Adventism On The Move7: Rhodesia


Nov. 11 - Adventism On The Move7: Rhodesia




I have been found by those who did not seek me; I have shown myself to those who did
not ask for inc. Rom. 10:20, RSV.

With Ellen White's pointing out that Nehemiah had "prayed to God for help, and God heard his prayer" and "moved upon heathen kings to come to his help" (Lt 11, 1895) the General Conference reversed its ruling against accepting the Solusi gift. Thus the internal challenge to the mission had been overcome.

But the political situation remained. Not long after the arrival of the missionaries the recently conquered Matabele tribe revolted against the British, causing the missionaries to withdraw for five months. And if that wasn't problem enough, soon after their return they had to face a famine among the local people and an outbreak of rinderpest, which destroyed the few mission cattle that had survived the recent war.

And the mission encountered yet another serious problem--malaria. I still remember standing by the little graveyard at what is today Solusi University. Nearly all of the original missionaries had died because they had refused to take quinine, the only known preventative of malaria in the 1890s.

Why had they refused to use the life saving medicine? Because, not fully understanding
the context of Ellen White's counsel against taking harmful drugs, they inflexibly rejected
the one thing that could have helped them. They were "faithful health reformers" unto death.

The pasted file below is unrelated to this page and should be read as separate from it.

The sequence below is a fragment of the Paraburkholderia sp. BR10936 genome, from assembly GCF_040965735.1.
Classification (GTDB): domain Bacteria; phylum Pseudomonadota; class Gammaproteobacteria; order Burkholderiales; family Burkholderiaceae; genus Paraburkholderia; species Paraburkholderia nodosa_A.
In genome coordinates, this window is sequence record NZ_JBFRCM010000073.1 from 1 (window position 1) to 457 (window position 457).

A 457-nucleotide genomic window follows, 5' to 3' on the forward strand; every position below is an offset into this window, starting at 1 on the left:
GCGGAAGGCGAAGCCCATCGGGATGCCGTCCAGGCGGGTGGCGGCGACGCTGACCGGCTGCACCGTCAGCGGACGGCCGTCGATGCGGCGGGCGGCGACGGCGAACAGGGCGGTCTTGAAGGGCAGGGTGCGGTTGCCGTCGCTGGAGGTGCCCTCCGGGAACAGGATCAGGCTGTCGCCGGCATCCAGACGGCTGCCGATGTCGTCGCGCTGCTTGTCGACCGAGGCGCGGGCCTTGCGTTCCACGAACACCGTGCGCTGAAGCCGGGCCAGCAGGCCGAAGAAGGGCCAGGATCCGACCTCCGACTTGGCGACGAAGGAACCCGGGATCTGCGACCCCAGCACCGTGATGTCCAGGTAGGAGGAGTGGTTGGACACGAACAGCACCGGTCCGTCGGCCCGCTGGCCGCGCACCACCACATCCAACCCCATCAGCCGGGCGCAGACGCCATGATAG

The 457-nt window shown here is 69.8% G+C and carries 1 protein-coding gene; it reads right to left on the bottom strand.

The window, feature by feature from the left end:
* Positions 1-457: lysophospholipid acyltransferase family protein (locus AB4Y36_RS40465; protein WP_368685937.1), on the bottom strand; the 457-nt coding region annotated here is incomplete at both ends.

Of the original seven who had arrived in 1894, only three survived in 1898, and two of those were at the Cape recovering from malaria.

The remaining missionary had been the "unfaithful" one. He had used quinine on the basis that taking some of a harmful drug was better than remaining vulnerable to the full force of a lethal disease. He was in effect using the "common sense" that Ellen White advocated in such difficult situations. As a result, he continued to serve and witness at Solusi Mission.

As of 2007 that toehold in Africa has grown to more than 5 million baptized believers in the three world divisions of the church that serve that continent. The lessons for us surrounding the Solusi Mission are many. One of the most important is that God is still leading His church in spite of the flawed humans He has chosen to use in His work.


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Lord, we live in a complex world. Please help us in our struggles to keep both eyes open, along with the eye offaith.